At the Monster Men podcast dungeon, we’re going to branch into remote interviews with writers, directors, paranormal groups and anyone that tickles our monster bone. In fact, our test run, an interview with Anthony Ventarola (you remember the guy who went with us to the haunted Union Cemtery?) about this season’s The Walking Dead, can be seen right here. Lots more to come.

My wife and I plan to renew our vows, 22 years after the first go around with a priest who was three sheets to the wind and a DJ who drank himself unconscious before the reception ended. Good times.

Basically, 2014 will be a re-start,  a shedding of the skin, even though I hate snakes more than Indiana Jones.

And what better way to move on while still looking back than with a great HuffPost article about the year in Bigfoot. Things will be squatcherific, for sure.

Notes on a Saturday Morning

Saturday morning, an hour or so before I start ticking things off my weekend chore list. Since my father passed away, I make it a point to work on my mother’s house every week cleaning things out, doing repairs, and now, raking never ending piles of leaves. Then it’s on to do the shopping, getting the oil changed in the old Jeep and working on my house. Somewhere in there I hope to get some work in on my new book, the sequel to Sinister Entity.

I’ve written about my wife and her health struggles over the past two years. Thankfully, we’ve just about conquered the hanta-like virus that she caught, but discovered she also has lupus. It flared up pretty bad this fall, so she’s back on radiation to beat it back. Looks like she’ll stay on it until the end of the year. Add to that my youngest daughter who’s had mono since September and I’m basically living in a hospital ward. Thank God my oldest daughter is like her dad and can run around with me getting everything done.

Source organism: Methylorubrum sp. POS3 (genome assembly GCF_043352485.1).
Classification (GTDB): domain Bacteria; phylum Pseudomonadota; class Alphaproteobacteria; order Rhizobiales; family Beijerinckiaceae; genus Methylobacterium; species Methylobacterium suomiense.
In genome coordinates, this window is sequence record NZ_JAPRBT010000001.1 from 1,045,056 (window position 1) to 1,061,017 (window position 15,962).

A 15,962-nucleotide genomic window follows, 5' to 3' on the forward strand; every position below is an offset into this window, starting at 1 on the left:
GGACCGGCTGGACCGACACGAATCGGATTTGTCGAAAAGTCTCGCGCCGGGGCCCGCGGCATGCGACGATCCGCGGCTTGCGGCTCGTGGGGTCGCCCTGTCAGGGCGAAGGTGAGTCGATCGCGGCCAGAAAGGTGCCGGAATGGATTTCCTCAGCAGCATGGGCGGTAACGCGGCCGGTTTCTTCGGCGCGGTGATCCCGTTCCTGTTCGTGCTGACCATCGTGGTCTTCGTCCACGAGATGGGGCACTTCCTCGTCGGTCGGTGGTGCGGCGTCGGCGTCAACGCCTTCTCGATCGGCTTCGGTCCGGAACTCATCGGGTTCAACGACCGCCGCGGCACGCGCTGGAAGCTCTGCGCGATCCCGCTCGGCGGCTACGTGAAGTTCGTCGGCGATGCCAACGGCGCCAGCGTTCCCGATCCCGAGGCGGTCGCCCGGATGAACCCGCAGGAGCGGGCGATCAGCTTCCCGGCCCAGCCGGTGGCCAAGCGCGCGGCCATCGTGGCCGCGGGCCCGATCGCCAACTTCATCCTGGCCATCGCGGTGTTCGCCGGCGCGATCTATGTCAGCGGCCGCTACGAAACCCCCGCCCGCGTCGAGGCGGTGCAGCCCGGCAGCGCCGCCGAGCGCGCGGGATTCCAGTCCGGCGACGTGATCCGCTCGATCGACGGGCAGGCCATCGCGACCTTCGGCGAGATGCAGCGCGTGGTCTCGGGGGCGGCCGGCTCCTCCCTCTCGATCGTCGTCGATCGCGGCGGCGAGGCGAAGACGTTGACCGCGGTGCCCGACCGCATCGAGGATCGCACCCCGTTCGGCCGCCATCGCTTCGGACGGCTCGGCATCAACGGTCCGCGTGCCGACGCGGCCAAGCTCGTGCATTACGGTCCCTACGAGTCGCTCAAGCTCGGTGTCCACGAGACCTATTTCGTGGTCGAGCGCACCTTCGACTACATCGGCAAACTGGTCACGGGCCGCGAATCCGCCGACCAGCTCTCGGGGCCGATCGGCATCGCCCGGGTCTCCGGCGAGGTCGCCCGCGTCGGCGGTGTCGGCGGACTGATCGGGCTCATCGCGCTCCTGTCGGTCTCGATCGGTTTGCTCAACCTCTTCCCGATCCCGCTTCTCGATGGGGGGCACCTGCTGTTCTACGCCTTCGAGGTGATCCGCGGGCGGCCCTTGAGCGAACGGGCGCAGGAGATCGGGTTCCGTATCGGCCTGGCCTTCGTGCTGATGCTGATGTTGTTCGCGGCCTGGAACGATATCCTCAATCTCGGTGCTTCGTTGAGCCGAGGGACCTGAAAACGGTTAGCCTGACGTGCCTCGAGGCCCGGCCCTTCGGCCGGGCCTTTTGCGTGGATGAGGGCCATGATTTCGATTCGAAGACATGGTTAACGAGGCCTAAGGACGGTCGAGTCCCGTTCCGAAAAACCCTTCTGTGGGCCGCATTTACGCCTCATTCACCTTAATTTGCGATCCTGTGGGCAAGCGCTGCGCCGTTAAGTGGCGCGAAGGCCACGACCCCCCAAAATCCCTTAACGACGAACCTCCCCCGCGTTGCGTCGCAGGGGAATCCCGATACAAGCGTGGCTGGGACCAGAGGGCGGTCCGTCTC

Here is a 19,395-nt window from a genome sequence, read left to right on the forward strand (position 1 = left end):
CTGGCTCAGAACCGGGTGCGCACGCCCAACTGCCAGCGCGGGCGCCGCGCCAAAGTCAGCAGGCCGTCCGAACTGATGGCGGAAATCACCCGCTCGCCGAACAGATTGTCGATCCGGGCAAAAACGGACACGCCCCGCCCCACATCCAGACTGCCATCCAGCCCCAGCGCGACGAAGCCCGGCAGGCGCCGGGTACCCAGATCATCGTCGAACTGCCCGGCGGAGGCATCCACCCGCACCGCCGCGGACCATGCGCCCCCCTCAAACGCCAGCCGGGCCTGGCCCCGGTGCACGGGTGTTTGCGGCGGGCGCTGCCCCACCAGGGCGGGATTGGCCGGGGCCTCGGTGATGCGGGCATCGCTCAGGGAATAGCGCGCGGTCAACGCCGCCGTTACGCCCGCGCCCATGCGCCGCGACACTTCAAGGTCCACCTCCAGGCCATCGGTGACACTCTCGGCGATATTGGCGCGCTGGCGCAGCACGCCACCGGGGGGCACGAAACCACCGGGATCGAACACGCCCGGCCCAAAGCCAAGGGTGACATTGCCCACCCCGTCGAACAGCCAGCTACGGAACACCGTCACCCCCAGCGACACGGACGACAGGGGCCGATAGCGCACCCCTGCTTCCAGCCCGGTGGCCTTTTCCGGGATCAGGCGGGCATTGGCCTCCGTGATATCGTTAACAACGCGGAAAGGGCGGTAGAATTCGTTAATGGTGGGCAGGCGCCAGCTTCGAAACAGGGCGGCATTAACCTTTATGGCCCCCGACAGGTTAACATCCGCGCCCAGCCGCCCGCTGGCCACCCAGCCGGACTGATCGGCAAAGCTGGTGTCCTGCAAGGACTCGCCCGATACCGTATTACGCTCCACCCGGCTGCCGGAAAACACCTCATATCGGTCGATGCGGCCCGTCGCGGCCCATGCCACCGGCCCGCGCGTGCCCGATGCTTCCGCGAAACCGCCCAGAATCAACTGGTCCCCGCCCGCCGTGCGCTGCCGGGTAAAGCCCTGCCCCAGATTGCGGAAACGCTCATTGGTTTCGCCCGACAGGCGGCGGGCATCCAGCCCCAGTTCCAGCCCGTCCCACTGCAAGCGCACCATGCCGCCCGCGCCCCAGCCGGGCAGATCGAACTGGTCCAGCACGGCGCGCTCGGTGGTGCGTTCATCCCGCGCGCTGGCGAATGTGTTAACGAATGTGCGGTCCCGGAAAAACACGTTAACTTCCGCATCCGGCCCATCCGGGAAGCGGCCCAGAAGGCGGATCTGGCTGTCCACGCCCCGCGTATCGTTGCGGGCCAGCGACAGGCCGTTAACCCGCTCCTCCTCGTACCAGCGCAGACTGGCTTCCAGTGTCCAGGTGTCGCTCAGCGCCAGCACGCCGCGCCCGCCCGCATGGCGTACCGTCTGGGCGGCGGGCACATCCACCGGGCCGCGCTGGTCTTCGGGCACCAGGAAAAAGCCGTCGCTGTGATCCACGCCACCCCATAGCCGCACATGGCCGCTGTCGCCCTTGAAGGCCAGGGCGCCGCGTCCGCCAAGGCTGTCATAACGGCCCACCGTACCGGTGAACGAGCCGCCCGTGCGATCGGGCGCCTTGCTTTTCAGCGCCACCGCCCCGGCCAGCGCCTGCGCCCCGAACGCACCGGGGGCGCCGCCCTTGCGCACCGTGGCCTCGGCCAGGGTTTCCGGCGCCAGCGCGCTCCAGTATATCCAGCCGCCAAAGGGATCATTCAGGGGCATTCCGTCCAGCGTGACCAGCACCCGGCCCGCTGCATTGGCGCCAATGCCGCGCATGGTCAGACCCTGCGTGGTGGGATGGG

I’m very fortunate to have a passion like writing in my life to help keep me sane when things have gone haywire. And I’m very grateful for everyone who has come along with me on this crazy ass journey. 2014 will be a better year. I’ll have 3 novels out next year and plan to attend a number of cons to mix and mingle with my peeps.

One of the bright spots of 2013 has been the success of my twisted little Bigfoot novella, Swamp Monster Massacre. The ebook continues to gain new fans, and I recently learned that the audiobook is a bestseller on The Audio Bookshop. It’s a pretty big honor to be listed beside great writers like Ron Malfi and Tim Lebbon. I love the narration – a dry, good old southern boy, just like the main character, Rooster Murphy. 25% of all royalties from the book will go to the Lupus Foundation of America, so you’ll not only get a fun audiobook, but you’ll also support a great cause to fight a terrible disease.

Try it, you’ll like it. Trust me. I’m not just a horror writer, I’m also the president of the horror nerds society. ;)

You can get the audiobook by clicking on the cover

You can get the audiobook by clicking on the cover

A Very Sinister Entity

With the Halloween season creeping up on us like Jason with a new hockey mask, it’s time to start getting our scare on. I figured I’d kick things off with an excerpt from my terrifying ghost novel, Sinister Entity. Read on, but keep the light switch nearby and make sure to keep your foot tucked in the covers. Oh, and don’t fear going to the bathroom in the dead of night…too much.